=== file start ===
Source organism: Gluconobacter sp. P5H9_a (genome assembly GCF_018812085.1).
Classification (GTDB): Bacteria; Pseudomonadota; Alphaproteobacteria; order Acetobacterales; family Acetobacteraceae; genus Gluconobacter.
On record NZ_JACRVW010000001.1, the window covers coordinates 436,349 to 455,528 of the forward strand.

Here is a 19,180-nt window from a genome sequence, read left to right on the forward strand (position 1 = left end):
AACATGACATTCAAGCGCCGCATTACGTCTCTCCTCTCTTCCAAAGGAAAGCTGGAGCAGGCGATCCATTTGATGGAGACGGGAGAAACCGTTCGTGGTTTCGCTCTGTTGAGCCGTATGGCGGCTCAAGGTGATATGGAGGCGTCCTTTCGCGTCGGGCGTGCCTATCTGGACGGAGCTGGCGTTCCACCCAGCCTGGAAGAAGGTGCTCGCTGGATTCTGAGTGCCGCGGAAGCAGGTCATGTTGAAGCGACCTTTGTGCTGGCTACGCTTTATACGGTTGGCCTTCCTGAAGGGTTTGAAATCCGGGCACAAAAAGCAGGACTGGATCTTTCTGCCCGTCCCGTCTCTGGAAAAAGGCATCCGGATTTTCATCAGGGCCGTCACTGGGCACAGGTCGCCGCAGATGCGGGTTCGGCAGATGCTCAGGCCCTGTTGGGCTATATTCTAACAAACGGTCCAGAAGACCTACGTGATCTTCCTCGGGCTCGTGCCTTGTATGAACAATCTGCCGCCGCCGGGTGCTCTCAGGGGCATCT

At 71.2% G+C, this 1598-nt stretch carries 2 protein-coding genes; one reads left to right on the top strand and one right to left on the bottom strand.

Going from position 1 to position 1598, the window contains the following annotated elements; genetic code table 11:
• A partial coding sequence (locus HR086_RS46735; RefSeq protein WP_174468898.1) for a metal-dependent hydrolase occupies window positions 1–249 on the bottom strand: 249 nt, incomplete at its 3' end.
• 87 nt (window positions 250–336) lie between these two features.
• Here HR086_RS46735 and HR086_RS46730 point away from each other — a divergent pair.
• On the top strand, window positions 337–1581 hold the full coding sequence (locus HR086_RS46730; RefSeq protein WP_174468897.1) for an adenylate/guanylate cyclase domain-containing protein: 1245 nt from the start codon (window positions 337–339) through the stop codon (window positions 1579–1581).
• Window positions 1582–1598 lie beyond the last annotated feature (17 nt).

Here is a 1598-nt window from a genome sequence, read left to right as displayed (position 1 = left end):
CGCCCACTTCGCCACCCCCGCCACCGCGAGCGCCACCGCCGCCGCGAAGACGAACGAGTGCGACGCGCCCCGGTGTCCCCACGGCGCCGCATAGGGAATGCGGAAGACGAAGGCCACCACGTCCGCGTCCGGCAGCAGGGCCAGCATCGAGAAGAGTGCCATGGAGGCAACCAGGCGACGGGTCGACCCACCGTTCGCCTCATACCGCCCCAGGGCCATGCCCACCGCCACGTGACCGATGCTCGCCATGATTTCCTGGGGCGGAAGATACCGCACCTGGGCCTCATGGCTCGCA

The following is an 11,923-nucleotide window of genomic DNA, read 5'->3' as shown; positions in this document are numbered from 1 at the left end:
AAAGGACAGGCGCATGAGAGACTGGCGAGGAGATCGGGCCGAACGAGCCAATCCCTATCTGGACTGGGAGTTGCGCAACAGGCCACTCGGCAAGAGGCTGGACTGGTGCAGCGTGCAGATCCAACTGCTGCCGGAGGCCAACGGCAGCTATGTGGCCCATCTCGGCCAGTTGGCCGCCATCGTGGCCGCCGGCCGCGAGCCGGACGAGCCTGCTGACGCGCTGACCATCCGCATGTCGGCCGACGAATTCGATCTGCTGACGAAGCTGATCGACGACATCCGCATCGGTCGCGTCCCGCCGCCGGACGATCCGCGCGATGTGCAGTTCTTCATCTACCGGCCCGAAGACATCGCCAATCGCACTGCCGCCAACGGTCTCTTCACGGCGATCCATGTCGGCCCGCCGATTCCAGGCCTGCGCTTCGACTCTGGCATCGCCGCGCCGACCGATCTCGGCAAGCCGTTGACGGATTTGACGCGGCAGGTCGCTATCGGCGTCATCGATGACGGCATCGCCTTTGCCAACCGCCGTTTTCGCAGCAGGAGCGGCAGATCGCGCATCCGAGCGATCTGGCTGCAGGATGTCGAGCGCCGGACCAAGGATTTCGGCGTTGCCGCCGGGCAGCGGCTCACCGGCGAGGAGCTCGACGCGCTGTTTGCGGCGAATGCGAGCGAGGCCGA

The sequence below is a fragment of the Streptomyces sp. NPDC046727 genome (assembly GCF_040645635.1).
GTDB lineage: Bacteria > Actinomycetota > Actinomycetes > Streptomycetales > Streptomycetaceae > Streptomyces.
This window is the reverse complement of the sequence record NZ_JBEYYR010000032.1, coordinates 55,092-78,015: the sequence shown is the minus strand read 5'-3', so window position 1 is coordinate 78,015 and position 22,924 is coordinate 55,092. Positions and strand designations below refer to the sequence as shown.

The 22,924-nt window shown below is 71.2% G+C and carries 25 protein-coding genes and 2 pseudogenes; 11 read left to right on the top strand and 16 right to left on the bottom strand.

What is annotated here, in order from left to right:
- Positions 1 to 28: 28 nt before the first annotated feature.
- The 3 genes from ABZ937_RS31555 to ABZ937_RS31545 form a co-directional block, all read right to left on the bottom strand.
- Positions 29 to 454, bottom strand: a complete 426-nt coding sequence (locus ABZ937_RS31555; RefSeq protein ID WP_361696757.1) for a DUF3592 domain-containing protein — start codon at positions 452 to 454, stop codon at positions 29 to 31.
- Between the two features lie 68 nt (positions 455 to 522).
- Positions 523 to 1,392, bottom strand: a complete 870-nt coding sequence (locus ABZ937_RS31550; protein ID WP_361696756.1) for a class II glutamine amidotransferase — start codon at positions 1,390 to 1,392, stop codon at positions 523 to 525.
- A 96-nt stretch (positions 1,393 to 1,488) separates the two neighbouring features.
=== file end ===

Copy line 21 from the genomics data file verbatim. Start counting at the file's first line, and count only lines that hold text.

What is annotated here, in order from left to right: